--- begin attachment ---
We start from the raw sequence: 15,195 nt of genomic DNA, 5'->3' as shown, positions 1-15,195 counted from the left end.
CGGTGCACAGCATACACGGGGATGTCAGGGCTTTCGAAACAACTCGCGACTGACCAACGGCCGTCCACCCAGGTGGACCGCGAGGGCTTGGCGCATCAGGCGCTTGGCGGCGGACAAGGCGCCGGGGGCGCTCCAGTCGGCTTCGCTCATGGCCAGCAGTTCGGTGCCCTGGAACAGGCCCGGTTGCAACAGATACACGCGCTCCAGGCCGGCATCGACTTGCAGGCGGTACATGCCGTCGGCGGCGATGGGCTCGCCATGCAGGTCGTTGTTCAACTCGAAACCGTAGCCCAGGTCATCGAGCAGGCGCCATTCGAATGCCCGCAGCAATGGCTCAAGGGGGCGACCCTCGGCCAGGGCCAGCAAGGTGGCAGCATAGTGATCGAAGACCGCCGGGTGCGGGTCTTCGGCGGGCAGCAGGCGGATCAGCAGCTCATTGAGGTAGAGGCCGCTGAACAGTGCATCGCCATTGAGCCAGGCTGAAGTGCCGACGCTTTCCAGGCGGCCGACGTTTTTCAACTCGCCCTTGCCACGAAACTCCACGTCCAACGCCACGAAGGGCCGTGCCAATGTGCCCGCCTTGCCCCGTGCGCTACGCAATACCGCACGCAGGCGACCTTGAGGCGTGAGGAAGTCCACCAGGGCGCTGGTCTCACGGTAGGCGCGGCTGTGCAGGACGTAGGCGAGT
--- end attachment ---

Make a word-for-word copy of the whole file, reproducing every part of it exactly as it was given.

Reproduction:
We start from the raw sequence: 15,195 nt of genomic DNA, 5'->3' as shown, positions 1-15,195 counted from the left end.
CGGTGCACAGCATACACGGGGATGTCAGGGCTTTCGAAACAACTCGCGACTGACCAACGGCCGTCCACCCAGGTGGACCGCGAGGGCTTGGCGCATCAGGCGCTTGGCGGCGGACAAGGCGCCGGGGGCGCTCCAGTCGGCTTCGCTCATGGCCAGCAGTTCGGTGCCCTGGAACAGGCCCGGTTGCAACAGATACACGCGCTCCAGGCCGGCATCGACTTGCAGGCGGTACATGCCGTCGGCGGCGATGGGCTCGCCATGCAGGTCGTTGTTCAACTCGAAACCGTAGCCCAGGTCATCGAGCAGGCGCCATTCGAATGCCCGCAGCAATGGCTCAAGGGGGCGACCCTCGGCCAGGGCCAGCAAGGTGGCAGCATAGTGATCGAAGACCGCCGGGTGCGGGTCTTCGGCGGGCAGCAGGCGGATCAGCAGCTCATTGAGGTAGAGGCCGCTGAACAGTGCATCGCCATTGAGCCAGGCTGAAGTGCCGACGCTTTCCAGGCGGCCGACGTTTTTCAACTCGCCCTTGCCACGAAACTCCACGTCCAACGCCACGAAGGGCCGTGCCAATGTGCCCGCCTTGCCCCGTGCGCTACGCAATACCGCACGCAGGCGACCTTGAGGCGTGAGGAAGTCCACCAGGGCGCTGGTCTCACGGTAGGCGCGGCTGTGCAGGACGTAGGCGAGT